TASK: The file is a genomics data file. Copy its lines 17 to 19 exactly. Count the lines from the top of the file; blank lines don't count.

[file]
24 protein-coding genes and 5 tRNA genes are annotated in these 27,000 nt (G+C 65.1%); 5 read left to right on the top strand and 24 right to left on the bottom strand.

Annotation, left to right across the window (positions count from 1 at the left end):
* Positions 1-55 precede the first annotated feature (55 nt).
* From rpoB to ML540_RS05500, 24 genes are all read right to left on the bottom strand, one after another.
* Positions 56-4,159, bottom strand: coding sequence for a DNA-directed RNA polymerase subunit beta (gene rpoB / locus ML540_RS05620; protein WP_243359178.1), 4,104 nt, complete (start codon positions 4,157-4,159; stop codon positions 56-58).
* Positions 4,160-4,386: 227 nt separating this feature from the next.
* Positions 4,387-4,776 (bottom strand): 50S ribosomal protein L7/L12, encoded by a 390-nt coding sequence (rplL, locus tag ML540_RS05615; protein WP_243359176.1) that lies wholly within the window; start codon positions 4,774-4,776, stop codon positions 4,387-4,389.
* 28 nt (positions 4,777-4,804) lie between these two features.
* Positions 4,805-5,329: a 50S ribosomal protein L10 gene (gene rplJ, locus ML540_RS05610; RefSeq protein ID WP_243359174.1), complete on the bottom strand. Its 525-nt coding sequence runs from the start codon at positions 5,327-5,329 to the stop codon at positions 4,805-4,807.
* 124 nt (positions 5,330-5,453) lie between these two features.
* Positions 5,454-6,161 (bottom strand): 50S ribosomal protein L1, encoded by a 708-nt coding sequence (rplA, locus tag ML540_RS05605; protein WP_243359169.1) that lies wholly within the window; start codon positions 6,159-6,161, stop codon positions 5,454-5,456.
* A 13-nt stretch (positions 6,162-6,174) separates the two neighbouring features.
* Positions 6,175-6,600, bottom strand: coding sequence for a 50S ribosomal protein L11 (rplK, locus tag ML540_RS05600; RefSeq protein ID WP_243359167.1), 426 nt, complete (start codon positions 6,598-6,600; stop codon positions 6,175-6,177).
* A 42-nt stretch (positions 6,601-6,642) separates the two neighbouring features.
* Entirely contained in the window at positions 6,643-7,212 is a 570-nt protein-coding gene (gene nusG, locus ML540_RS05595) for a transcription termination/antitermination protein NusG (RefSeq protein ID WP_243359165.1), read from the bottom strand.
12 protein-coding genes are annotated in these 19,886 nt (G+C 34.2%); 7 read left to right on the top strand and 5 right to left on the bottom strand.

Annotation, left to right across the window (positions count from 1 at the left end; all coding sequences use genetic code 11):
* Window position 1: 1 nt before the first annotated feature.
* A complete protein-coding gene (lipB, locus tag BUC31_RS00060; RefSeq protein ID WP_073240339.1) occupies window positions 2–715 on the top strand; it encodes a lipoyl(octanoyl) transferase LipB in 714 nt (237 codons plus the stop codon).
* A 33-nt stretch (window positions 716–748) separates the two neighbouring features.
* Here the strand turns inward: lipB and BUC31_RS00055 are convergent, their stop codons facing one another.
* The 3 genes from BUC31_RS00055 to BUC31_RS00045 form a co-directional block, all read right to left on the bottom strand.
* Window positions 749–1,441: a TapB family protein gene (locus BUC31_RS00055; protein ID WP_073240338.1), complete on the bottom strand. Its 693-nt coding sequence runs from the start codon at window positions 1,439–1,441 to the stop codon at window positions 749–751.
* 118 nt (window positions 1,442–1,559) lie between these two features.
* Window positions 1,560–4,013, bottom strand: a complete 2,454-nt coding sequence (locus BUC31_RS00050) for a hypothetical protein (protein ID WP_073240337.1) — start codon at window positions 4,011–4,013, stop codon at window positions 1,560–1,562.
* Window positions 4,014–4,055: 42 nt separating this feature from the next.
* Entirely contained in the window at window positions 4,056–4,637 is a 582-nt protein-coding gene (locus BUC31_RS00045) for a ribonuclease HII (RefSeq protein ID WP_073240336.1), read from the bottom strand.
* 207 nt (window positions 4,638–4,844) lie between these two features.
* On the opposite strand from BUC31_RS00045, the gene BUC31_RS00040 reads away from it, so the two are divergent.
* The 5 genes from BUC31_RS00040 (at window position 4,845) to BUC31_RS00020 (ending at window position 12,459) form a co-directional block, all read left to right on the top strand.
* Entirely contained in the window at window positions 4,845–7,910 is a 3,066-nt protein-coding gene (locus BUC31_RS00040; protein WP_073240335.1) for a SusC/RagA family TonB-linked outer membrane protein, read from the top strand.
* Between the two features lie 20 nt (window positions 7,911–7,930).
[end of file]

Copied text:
Annotation, left to right across the window (positions count from 1 at the left end; all coding sequences use genetic code 11):
* Window position 1: 1 nt before the first annotated feature.
* A complete protein-coding gene (lipB, locus tag BUC31_RS00060; RefSeq protein ID WP_073240339.1) occupies window positions 2–715 on the top strand; it encodes a lipoyl(octanoyl) transferase LipB in 714 nt (237 codons plus the stop codon).